Study: Health Apps Often Sell Medical Information To Marketers

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Apps are becoming a larger part of the health care landscape — one-fifth of smartphone users had health apps in 2012 — but it’s rare for them to have privacy policies that actually protect patient data, a study finds. In other health technology news, a simple wand could make it easier for doctors to receive updates on their patients, and new software lets home care aides and non-medical workers spot potential problems before they get worse.

Reuters: Health Apps Often Lack Privacy Policies And Share Our Data
Just because a health app has a privacy policy doesn’t mean the data will remain private, an analysis of mobile tools for diabetes suggests. In fact, privacy policies appear rare, and when they do exist, most state that user data will be collected and half warn that medical information will be shared with third parties. (Rapaport, 3/8)

The Associated Press: This Wand Can Transmit Medical Data To A Doctor From Inside Your Home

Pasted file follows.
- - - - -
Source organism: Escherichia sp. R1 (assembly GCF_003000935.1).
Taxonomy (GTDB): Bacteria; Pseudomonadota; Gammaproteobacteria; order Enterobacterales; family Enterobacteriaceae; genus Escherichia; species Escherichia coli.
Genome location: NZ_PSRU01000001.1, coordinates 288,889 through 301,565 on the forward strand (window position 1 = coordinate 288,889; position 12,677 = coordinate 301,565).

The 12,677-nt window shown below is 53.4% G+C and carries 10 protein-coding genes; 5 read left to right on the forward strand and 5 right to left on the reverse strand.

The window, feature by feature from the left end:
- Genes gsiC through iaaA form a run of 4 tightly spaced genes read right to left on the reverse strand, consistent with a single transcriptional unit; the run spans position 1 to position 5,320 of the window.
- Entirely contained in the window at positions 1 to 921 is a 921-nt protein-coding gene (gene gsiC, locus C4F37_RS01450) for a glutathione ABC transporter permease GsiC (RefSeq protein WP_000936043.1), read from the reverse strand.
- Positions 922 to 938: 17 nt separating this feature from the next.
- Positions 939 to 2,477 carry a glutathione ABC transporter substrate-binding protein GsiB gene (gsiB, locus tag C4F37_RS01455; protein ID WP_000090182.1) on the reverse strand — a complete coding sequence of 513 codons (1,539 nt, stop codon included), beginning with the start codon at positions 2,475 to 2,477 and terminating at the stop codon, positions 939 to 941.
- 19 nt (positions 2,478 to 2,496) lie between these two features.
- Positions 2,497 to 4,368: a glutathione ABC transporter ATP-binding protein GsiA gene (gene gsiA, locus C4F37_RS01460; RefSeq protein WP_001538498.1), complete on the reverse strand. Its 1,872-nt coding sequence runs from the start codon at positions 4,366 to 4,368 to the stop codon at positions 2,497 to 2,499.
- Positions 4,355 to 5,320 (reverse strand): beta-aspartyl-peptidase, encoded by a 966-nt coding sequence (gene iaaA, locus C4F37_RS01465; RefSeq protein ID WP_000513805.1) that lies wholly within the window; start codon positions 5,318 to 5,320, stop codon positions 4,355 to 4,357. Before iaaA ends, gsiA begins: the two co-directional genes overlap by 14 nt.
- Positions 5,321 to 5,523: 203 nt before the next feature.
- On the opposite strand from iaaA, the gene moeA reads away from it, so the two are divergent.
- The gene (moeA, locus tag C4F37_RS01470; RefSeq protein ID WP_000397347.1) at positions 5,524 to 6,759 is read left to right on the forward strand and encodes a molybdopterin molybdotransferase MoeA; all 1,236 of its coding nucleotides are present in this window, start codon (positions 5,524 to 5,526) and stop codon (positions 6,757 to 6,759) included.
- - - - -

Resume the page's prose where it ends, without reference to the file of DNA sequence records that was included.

Doctors could keep better tabs on their patients between visits with a simple wave of a magic wand-like device being developed at Dartmouth College. The prototype, dubbed “Wanda,” is part of a multi-university project to develop ways to protect patient confidentiality as health care increasingly moves out of hospitals and doctors’ offices and into the home. But beyond safety, simplicity also is a key goal, said doctoral student Tim Pierson, Wanda’s creator. (3/6)

Kaiser Health News: Using Data To Help Home Health Workers Manage Patients’ Conditions
There is little in Ruby’s life that is easy. Nearly blind and unable to walk more than a step or two, the 39-year-old struggles to raise three sons while dealing with a daunting array of health conditions, from diabetes that recently landed her in the hospital to pain from bulging spinal disks. Without support, odds are she’ll end up back in a hospital. But Ruby, who asked that her last name not be used to protect her family’s privacy, is part of a growing effort to reduce those odds by arming home care aides and other non-medical workers with the power of data. (Appleby, 3/9)

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